Climate
Malta is located far enough south (at the base of Sicily) that it is parallel with north Africa, and fortunately enjoys pleasant weather well into the autumn, with average temperatures in October still exceeding 20 degrees Celsius. This is a actually an excellent time of year to explore the country’s numerous in-land sights without the oppressive heat of the high-season sun.

Architecture
Once part of the British Empire, Malta’s history can be traced back to the fourth century BC. In fact, there are an abundance of ancient grand churches and stunning temples to explore, with the oldest, the megalithic temple of Hagar Qim, thought to have been built as early as 3600BC!

The capital, Valetta (the smallest capital in the European Union) was actually granted UNESCO World Heritage status in 1980, which considering its wealth of preserved 16th century architecture is no surprise. A main focal point, magnificent both inside and out, is the St John’s Co-Cathedral built in the 1570s. Be sure to also visit the National Museum of Archaeology for a fascinating insight into Malta’s abundant history.

Shops
Valetta is also home to a labyrinth of limestone walled streets, which host a vast array of quaint little shops where you can purchase unique gifts and even watch some being made, for example, the art of glass-blowing can often be observed here and the finished articles purchased.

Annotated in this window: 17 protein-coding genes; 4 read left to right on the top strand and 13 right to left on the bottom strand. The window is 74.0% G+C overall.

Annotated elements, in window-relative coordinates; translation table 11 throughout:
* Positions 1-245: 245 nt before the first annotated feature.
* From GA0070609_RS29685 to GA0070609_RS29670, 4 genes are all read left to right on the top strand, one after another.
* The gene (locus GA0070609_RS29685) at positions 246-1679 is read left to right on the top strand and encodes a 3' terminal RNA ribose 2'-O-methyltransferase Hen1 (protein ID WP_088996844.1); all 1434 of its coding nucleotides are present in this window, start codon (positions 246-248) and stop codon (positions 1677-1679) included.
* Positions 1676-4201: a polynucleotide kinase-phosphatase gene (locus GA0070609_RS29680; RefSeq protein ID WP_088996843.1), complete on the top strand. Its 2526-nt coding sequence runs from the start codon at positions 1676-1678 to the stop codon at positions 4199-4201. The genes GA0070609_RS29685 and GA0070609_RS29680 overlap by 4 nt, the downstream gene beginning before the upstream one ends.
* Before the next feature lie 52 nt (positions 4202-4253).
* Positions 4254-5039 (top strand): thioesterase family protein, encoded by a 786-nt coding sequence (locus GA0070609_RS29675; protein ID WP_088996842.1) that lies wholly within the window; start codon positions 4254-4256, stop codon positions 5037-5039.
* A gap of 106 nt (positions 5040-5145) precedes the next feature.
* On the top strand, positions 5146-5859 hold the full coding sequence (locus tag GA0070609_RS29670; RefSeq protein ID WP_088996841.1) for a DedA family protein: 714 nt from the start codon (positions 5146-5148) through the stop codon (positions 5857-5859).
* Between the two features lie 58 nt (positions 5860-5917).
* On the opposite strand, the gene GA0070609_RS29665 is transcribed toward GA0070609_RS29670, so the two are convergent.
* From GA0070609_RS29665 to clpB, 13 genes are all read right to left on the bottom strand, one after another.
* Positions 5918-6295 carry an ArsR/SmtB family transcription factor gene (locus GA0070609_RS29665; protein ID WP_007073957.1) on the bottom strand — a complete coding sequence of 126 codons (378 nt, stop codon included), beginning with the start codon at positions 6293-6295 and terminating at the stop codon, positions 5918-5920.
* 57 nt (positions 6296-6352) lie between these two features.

Restaurants
Just north of Valetta, Sliema and St Julian’s are the main tourist resorts and are where the majority of the hotels and restaurants and located. Malta is not considered a party island – which is what often makes it an attractive choice for more mature travellers – but St Julian’s does have a reasonable amount of entertainment in the evenings for those seeking it.

Beaches
For sun-worshippers the Grand Harbour is not to be missed, and the glorious crystal clear waters – some of the bluest and cleanest in the Mediterranean, are very inviting. It should be noted though that Malta has predominantly rocky beaches as opposed to sandy ones. However, Golden Bay has a nice sandy beach and was in fact a film location for the film “Troy”.

Summary
Wherever you stay, the island is small enough (just over 122 sq metres) that you are never far away from something of interest. So, whether it is culture and history you are seeking, or sun and sea, Malta will definitely tick all your boxes and the Maltese people, being especially friendly towards the Brits, are sure to make you feel most welcome.

Munich: Surf in the City

Yes, you read the headline right, and no, it has nothing to do with Carrie Bradshaw! In Munich, you really can watch people surfing in the city and it is strangely captivating, as the crowds of tourists who visit the “Englicher Garten” (“English Garden”) in order to watch the surfers strutting their stuff every day demonstrates. The water flowing under a bridge hits a stone step around two feet high and creates “waves” from the rapids – there’s no shortage of locals with wetsuits jumping onto a surfboard and pulling tricks for the amused onlookers.

This is not only the largest park in Munich, but it is one of the largest city parks in Europe. It has excellent restaurants too – we had a first class meal at “Seehaus im Englischen Garten”, presented by the noted high-quality German restaurant group Kuffler.